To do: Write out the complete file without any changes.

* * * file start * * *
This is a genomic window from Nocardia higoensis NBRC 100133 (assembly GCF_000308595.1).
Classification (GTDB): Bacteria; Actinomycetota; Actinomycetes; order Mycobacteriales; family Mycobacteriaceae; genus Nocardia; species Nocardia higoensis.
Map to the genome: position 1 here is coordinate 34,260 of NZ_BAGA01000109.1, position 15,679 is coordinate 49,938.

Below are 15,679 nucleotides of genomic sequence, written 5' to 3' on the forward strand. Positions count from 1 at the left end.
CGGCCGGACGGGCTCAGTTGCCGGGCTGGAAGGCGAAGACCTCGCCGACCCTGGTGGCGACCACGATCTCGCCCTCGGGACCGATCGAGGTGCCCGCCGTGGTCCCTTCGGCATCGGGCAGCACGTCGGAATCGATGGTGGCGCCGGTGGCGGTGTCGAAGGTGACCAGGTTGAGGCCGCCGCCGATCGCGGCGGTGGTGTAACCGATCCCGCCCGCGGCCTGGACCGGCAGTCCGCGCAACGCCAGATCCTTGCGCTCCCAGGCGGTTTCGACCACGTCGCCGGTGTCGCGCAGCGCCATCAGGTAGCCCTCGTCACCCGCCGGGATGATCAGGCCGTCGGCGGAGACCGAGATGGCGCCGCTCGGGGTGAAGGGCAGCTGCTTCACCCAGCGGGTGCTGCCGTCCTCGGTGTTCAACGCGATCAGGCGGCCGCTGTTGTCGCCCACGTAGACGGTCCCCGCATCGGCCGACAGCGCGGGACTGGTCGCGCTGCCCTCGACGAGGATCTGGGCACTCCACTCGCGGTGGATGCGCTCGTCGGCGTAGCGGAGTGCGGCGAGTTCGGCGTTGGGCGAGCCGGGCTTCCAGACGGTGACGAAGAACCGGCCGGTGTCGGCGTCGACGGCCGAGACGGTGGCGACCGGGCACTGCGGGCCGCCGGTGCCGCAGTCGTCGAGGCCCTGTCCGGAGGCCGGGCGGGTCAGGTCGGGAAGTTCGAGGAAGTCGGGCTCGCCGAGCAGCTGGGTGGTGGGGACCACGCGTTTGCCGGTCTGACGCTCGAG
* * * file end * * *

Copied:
This is a genomic window from Nocardia higoensis NBRC 100133 (assembly GCF_000308595.1).
Classification (GTDB): Bacteria; Actinomycetota; Actinomycetes; order Mycobacteriales; family Mycobacteriaceae; genus Nocardia; species Nocardia higoensis.
Map to the genome: position 1 here is coordinate 34,260 of NZ_BAGA01000109.1, position 15,679 is coordinate 49,938.

Below are 15,679 nucleotides of genomic sequence, written 5' to 3' on the forward strand. Positions count from 1 at the left end.
CGGCCGGACGGGCTCAGTTGCCGGGCTGGAAGGCGAAGACCTCGCCGACCCTGGTGGCGACCACGATCTCGCCCTCGGGACCGATCGAGGTGCCCGCCGTGGTCCCTTCGGCATCGGGCAGCACGTCGGAATCGATGGTGGCGCCGGTGGCGGTGTCGAAGGTGACCAGGTTGAGGCCGCCGCCGATCGCGGCGGTGGTGTAACCGATCCCGCCCGCGGCCTGGACCGGCAGTCCGCGCAACGCCAGATCCTTGCGCTCCCAGGCGGTTTCGACCACGTCGCCGGTGTCGCGCAGCGCCATCAGGTAGCCCTCGTCACCCGCCGGGATGATCAGGCCGTCGGCGGAGACCGAGATGGCGCCGCTCGGGGTGAAGGGCAGCTGCTTCACCCAGCGGGTGCTGCCGTCCTCGGTGTTCAACGCGATCAGGCGGCCGCTGTTGTCGCCCACGTAGACGGTCCCCGCATCGGCCGACAGCGCGGGACTGGTCGCGCTGCCCTCGACGAGGATCTGGGCACTCCACTCGCGGTGGATGCGCTCGTCGGCGTAGCGGAGTGCGGCGAGTTCGGCGTTGGGCGAGCCGGGCTTCCAGACGGTGACGAAGAACCGGCCGGTGTCGGCGTCGACGGCCGAGACGGTGGCGACCGGGCACTGCGGGCCGCCGGTGCCGCAGTCGTCGAGGCCCTGTCCGGAGGCCGGGCGGGTCAGGTCGGGAAGTTCGAGGAAGTCGGGCTCGCCGAGCAGCTGGGTGGTGGGGACCACGCGTTTGCCGGTCTGACGCTCGAG